More often than not, the people with the legitimate claim to these lands and resources are indigenous. Indigenous people manage or have tenure over about a quarter of the world’s surface (about 38 million square kilometers.) These deadly disputes over natural resources often arise because governments and corporations refuse to recognize these indigenous land rights.
As Thanksgiving approaches, it’s an apt time to reflect on this — and to really understand this awful trend in its historic context: since the arrival of Christopher Columbus, the violent theft of native lands has been the underlying foundation of the modern world.
While the conventional narrative of Thanksgiving tells of a harvest celebration where the Pilgrims and the Indians sat down to feast together, the story is a myth — one of those convenient foundational myths designed to erase the violent truth of this nation’s founding. Quite to the contrary, one possible origin of Thanksgiving may have been a hasty mutual defense pact made in 1621 between the Wampanoags and the first settlers at Plymouth. Another possibility: a celebration of the 1637 massacre of Pequot people by the Massachusetts Bay Colony. Following that massacre, William Bradford, the Governor of Plymouth, wrote that for “the next 100 years, every Thanksgiving Day ordained by a Governor was in honor of the bloody victory, thanking God that the battle had been won.”
Nearly 400 years later, the treatment of the water protectors fighting against the Dakota Access Pipeline shows that this history of violence and repression and theft of land continues today. The uprising of water protectors fighting the Dakota Access Pipeline, led by the Standing Rock Sioux, reminded us that indigenous communities are on the frontlines fighting to protect our lands and waters. The repression and violent reprisals against the water protectors at Standing Rock is just one example of our own government’s role in the global fight against land defenders.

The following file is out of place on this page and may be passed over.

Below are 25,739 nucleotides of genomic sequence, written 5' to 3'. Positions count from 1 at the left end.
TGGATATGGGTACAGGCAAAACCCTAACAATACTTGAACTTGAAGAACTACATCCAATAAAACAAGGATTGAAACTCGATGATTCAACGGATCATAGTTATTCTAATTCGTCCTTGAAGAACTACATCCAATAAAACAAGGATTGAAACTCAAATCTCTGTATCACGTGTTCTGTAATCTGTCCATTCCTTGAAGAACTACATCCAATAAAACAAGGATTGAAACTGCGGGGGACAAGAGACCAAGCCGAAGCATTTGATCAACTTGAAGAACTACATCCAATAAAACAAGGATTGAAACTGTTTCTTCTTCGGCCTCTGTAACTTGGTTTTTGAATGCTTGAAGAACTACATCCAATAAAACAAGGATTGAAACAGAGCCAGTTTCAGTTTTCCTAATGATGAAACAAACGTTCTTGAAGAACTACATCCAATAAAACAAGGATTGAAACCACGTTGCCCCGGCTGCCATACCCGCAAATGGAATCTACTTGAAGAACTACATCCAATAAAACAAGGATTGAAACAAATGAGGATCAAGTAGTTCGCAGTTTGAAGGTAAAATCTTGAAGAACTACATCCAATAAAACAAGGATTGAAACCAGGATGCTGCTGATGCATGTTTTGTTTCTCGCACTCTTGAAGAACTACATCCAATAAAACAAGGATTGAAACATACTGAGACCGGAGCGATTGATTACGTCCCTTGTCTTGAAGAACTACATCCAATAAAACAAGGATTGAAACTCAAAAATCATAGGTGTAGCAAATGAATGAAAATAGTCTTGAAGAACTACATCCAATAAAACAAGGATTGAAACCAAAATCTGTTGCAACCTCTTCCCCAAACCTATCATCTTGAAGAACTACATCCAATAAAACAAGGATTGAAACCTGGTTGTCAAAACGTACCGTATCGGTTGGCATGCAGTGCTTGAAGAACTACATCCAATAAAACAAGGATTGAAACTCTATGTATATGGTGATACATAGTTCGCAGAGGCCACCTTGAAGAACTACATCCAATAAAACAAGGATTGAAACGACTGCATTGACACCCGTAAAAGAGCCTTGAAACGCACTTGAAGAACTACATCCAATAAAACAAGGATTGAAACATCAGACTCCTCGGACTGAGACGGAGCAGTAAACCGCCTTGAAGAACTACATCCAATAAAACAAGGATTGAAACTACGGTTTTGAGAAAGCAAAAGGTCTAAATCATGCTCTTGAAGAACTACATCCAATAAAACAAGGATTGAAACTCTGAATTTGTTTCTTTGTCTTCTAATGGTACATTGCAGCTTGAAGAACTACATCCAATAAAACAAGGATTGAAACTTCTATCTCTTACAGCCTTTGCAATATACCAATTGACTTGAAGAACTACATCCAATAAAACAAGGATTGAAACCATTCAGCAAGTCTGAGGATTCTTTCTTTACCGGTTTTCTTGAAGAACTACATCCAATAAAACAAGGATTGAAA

If we are to succeed in our efforts to protect people and the planet, we need to reckon with this history, past and present. In the words of Michel Forst, the UN Special Rapporteur on Human Rights Defenders, “Human Rights Defenders are not an enemy of development nor are they a threat to national stability: they are the voice and the face of hundreds of thousands of communities worldwide who believe in a future where all of us can live in dignity.”
This was as true in 1620, when the pilgrims landed at Plymouth Rock, as it is today, 399 years later, when we reflect on the resistance at Standing Rock, or in the jungles of Guatemala, Brazil, or Indonesia. And this is why, going forward, Friends of the Earth’s campaign on Land Grabbing, Forests and Finance will be taking part in the newly formed Zero Tolerance Initiative, which seeks to address violence, intimidation and killings of indigenous people and other human rights defenders in global supply chains.
This Thanksgiving, let’s give thanks to those who’ve given their lives for a future where all of us — all of us — can live in dignity. Even a small gesture of thanks to indigenous land defenders — followed by action to hold their killers to account — are important steps towards ending the violence that ultimately puts us all at risk.